What Schrems, Delvigne and Celaj tell us about the state of fundamental rights in the EU

The overall message looks puzzling. First, privacy is a super-fundamental right that reigns supreme above all other rights after the Court’s decision in Schrems. Second, national electoral rules governing the right to vote in elections to the European Parliament come under the scope of application of the Charter, but Member States can restrict such a right as long they do so in a proportionate way, says the Court in Delvigne. And third, illegal immigrants who have already been ordered to abandon the territory of the EU can be subject to criminal prosecution if they ever return, according to the Court in Celaj. In sum, Privacy is a super-fundamental right. The right to vote is quite super, but not as much. The rights to liberty and free movement are not super at all, at least when they concern third country nationals. Is this the kind of case-law one would expect from a fundamental rights court? Does this make any sense at all? Maybe it does.

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The Force awakens – The Schrems case from a German perspective

Just like Star Wars, the "Solange" saga about German constitutional order’s approach to fundamental rights protection in the context of European integration appeared as a story told and settled. But now there are rumours that in Germany Solange Episode III is in the making, with a release date around 2016. The ECJ’s Schrems decision will bring some turmoil to the Solange Episode III production in Germany.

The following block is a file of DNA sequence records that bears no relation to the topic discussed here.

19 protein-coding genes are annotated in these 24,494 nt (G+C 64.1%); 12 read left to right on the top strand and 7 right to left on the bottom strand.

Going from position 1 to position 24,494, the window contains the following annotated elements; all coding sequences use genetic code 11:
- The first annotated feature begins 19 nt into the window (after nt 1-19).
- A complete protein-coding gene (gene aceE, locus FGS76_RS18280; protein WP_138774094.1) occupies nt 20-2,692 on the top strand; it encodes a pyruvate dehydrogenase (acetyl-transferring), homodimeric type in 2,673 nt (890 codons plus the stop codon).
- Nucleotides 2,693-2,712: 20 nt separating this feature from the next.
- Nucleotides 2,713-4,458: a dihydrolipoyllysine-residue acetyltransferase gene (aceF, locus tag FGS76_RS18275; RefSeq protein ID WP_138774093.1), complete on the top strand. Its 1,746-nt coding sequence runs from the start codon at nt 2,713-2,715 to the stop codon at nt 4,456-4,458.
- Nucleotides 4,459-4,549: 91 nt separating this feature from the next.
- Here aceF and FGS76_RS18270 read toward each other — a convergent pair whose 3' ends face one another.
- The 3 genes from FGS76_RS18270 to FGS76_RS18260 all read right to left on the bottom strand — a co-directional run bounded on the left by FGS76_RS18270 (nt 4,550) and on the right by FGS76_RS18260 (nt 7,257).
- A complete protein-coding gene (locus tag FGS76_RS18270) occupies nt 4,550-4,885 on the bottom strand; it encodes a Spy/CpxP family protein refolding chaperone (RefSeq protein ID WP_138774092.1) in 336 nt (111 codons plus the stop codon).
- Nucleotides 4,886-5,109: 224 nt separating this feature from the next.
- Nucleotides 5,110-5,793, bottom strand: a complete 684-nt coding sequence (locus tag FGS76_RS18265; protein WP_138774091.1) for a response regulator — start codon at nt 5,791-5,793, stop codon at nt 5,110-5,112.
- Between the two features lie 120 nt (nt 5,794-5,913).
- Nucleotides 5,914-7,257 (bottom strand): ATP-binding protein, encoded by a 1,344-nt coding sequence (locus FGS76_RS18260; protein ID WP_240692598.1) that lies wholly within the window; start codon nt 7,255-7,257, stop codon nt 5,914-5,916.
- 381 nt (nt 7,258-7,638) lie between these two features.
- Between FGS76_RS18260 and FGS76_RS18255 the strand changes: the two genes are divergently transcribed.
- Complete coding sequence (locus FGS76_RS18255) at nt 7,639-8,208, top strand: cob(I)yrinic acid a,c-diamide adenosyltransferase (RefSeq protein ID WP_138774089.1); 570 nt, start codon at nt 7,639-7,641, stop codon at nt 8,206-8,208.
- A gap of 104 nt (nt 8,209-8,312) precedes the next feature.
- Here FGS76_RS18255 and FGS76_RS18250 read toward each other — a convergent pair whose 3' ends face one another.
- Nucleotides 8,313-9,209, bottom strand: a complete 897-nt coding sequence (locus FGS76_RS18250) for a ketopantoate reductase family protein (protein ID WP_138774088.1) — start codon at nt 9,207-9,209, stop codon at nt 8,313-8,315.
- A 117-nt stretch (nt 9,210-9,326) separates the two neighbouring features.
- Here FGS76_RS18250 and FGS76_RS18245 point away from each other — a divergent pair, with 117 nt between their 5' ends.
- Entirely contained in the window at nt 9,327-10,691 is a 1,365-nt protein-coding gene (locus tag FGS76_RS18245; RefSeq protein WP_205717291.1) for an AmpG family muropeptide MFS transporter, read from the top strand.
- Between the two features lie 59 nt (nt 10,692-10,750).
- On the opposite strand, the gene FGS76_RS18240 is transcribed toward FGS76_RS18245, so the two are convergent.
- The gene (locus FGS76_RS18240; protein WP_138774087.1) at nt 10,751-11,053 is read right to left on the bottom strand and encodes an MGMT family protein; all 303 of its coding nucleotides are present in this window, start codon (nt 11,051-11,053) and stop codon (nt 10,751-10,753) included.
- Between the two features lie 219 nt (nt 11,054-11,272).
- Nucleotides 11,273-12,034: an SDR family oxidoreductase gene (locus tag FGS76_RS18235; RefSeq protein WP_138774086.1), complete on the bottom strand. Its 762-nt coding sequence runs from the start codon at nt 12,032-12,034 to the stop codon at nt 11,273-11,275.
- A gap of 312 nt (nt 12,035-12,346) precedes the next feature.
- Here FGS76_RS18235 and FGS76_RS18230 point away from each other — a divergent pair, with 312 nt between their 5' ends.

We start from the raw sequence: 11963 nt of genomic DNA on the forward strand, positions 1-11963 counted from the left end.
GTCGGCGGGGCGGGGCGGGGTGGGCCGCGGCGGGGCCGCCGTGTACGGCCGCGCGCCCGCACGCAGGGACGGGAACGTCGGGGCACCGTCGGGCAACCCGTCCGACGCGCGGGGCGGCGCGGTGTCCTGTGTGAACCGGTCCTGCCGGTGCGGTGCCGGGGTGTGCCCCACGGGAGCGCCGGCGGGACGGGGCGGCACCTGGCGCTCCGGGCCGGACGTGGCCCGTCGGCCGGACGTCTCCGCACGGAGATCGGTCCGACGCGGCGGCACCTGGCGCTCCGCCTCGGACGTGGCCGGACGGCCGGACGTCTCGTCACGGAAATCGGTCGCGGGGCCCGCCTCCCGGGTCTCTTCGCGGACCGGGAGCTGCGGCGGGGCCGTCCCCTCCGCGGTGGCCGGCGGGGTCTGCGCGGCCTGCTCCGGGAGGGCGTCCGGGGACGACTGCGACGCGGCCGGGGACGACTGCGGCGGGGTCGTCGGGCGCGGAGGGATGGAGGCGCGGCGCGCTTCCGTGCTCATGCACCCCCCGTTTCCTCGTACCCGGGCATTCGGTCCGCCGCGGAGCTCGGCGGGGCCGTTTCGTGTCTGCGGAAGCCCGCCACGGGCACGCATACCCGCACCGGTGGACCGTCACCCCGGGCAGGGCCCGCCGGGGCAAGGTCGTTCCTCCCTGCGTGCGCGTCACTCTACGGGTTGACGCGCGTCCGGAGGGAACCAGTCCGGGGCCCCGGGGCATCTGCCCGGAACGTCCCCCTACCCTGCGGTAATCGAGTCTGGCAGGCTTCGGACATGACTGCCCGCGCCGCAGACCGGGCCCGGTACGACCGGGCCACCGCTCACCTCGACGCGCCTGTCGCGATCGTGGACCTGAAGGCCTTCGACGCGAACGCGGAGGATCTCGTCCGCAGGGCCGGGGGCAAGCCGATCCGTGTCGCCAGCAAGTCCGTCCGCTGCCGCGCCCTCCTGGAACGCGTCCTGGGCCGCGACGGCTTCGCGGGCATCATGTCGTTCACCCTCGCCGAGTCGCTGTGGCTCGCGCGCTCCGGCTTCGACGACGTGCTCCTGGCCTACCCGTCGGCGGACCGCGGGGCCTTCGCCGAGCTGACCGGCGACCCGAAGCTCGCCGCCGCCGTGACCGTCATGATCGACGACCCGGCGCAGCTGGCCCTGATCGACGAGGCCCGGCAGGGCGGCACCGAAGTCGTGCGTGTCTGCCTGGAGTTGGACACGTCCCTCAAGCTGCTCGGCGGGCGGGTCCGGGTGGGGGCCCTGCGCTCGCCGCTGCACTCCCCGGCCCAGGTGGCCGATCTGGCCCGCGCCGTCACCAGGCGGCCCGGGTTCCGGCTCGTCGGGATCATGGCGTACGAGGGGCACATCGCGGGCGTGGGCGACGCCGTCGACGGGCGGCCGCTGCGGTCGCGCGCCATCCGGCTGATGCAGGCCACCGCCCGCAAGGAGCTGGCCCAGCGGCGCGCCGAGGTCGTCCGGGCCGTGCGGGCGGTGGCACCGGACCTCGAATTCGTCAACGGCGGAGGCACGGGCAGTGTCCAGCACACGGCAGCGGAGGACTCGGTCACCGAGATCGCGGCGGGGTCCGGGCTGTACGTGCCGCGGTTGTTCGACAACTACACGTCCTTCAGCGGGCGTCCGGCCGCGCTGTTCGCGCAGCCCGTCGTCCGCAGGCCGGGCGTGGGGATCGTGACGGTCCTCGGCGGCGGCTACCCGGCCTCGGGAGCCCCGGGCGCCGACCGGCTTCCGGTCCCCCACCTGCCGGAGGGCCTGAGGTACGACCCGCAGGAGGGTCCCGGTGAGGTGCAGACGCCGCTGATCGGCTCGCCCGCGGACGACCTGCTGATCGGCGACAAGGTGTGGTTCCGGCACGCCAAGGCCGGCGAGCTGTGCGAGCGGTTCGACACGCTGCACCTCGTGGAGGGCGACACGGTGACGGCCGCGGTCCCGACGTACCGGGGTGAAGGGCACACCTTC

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The Schrems Judgement: New Challenges for European and international companies

In Schrems the CJEU has declared the Safe-Harbor-Decision of the European Commission invalid whilst strengthening the EU fundamental rights. The Court has done so with astonishing clarity. Although the matter is about Facebook Ireland’s transfer of data to servers of Facebook, Inc. in the U.S., it, ironically, will not be Facebook but companies of the European “old economy” that will have to face severe consequences in the aftermath of this landmark judgement. In many cases of every day data processing in the business world, the consent of data subjects will be impossible to obtain. It is at the same time nearly impossible to prevent data to be transferred outside the EU. Hence, a vast number of data processing operations which were lawful before Schrems are now illegal.

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Could the Schrems decision trigger a regulatory "race to the top"?

By and large the possibility of challenging mass surveillance worldwide can be strengthened by two factors. Perhaps counter-intuitively, the first should be the support of the business community. The second is democracy.

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Negotiating the Data Protection Thicket: Life in the Aftermath of Schrems